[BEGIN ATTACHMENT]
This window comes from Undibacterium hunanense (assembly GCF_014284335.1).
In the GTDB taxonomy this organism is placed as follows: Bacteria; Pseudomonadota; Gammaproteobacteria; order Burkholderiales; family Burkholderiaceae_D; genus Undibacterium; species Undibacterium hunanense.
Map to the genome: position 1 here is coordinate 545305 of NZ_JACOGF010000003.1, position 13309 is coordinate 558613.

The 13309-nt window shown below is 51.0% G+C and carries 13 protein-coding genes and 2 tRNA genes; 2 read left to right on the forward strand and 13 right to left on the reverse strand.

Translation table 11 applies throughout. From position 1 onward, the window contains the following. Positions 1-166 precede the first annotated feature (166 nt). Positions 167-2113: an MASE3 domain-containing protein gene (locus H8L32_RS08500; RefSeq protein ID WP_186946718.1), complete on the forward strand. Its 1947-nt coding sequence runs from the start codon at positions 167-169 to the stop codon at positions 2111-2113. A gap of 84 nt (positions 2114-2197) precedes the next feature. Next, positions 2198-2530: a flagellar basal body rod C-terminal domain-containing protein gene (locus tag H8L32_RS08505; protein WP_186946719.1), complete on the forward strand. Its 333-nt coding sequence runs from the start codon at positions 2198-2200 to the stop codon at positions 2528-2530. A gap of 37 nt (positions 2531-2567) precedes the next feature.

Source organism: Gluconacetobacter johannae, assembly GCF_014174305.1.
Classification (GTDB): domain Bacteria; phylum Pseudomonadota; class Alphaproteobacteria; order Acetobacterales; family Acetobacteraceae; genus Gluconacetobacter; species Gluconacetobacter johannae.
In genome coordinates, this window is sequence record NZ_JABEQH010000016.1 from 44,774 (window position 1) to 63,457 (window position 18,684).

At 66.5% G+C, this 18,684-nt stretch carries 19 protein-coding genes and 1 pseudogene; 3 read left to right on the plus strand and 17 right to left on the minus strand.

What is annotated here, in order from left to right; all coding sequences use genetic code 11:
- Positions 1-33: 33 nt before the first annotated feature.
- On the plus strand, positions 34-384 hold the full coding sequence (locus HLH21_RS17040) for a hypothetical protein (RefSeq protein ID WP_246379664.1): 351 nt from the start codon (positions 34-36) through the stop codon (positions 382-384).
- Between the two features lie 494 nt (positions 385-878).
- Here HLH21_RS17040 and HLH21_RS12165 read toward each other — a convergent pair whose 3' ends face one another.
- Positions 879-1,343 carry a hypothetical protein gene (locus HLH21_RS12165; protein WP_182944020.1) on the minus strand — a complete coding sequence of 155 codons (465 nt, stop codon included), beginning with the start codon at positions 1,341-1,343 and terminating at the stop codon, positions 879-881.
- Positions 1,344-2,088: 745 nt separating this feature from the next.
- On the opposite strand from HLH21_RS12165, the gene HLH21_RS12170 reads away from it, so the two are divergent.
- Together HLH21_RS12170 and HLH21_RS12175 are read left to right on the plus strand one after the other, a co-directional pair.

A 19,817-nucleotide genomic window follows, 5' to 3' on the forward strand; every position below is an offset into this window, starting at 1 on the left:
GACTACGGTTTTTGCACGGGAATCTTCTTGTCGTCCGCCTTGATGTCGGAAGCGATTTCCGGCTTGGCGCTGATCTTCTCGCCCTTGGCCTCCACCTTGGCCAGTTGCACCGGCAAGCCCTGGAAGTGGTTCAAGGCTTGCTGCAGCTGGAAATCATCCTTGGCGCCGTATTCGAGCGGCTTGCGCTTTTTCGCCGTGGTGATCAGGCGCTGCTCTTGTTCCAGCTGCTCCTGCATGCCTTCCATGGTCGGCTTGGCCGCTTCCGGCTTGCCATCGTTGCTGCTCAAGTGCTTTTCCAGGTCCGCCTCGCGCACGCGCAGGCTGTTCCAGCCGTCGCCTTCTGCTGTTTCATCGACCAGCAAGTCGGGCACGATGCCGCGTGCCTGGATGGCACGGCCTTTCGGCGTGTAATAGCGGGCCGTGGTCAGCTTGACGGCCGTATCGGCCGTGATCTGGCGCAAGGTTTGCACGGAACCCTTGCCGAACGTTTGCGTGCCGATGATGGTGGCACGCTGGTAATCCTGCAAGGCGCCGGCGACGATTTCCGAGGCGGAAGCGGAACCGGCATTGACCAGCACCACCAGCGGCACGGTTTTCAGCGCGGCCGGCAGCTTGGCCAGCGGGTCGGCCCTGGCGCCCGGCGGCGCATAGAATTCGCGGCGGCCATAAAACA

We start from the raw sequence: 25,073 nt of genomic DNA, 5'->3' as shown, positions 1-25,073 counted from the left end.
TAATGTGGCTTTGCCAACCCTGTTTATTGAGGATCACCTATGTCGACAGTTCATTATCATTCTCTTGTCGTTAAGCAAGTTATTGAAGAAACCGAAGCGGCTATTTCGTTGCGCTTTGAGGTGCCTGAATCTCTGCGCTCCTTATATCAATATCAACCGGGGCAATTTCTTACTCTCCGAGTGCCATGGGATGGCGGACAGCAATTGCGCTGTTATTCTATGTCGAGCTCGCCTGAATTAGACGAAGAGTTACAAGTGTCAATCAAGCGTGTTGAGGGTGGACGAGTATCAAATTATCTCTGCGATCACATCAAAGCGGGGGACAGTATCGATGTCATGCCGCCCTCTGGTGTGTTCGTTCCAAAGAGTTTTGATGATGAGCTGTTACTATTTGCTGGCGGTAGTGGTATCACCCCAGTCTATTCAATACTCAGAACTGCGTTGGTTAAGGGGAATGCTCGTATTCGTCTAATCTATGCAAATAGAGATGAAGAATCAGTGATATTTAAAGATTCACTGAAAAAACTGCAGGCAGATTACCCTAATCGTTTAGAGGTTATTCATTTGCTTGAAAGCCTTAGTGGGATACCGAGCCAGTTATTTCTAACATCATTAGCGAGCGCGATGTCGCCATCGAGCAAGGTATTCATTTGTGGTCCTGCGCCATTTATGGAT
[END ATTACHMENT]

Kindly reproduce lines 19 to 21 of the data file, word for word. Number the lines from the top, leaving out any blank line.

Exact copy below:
A 19,817-nucleotide genomic window follows, 5' to 3' on the forward strand; every position below is an offset into this window, starting at 1 on the left:
GACTACGGTTTTTGCACGGGAATCTTCTTGTCGTCCGCCTTGATGTCGGAAGCGATTTCCGGCTTGGCGCTGATCTTCTCGCCCTTGGCCTCCACCTTGGCCAGTTGCACCGGCAAGCCCTGGAAGTGGTTCAAGGCTTGCTGCAGCTGGAAATCATCCTTGGCGCCGTATTCGAGCGGCTTGCGCTTTTTCGCCGTGGTGATCAGGCGCTGCTCTTGTTCCAGCTGCTCCTGCATGCCTTCCATGGTCGGCTTGGCCGCTTCCGGCTTGCCATCGTTGCTGCTCAAGTGCTTTTCCAGGTCCGCCTCGCGCACGCGCAGGCTGTTCCAGCCGTCGCCTTCTGCTGTTTCATCGACCAGCAAGTCGGGCACGATGCCGCGTGCCTGGATGGCACGGCCTTTCGGCGTGTAATAGCGGGCCGTGGTCAGCTTGACGGCCGTATCGGCCGTGATCTGGCGCAAGGTTTGCACGGAACCCTTGCCGAACGTTTGCGTGCCGATGATGGTGGCACGCTGGTAATCCTGCAAGGCGCCGGCGACGATTTCCGAGGCGGAAGCGGAACCGGCATTGACCAGCACCACCAGCGGCACGGTTTTCAGCGCGGCCGGCAGCTTGGCCAGCGGGTCGGCCCTGGCGCCCGGCGGCGCATAGAATTCGCGGCGGCCATAAAACA

We start from the raw sequence: 25,073 nt of genomic DNA, 5'->3' as shown, positions 1-25,073 counted from the left end.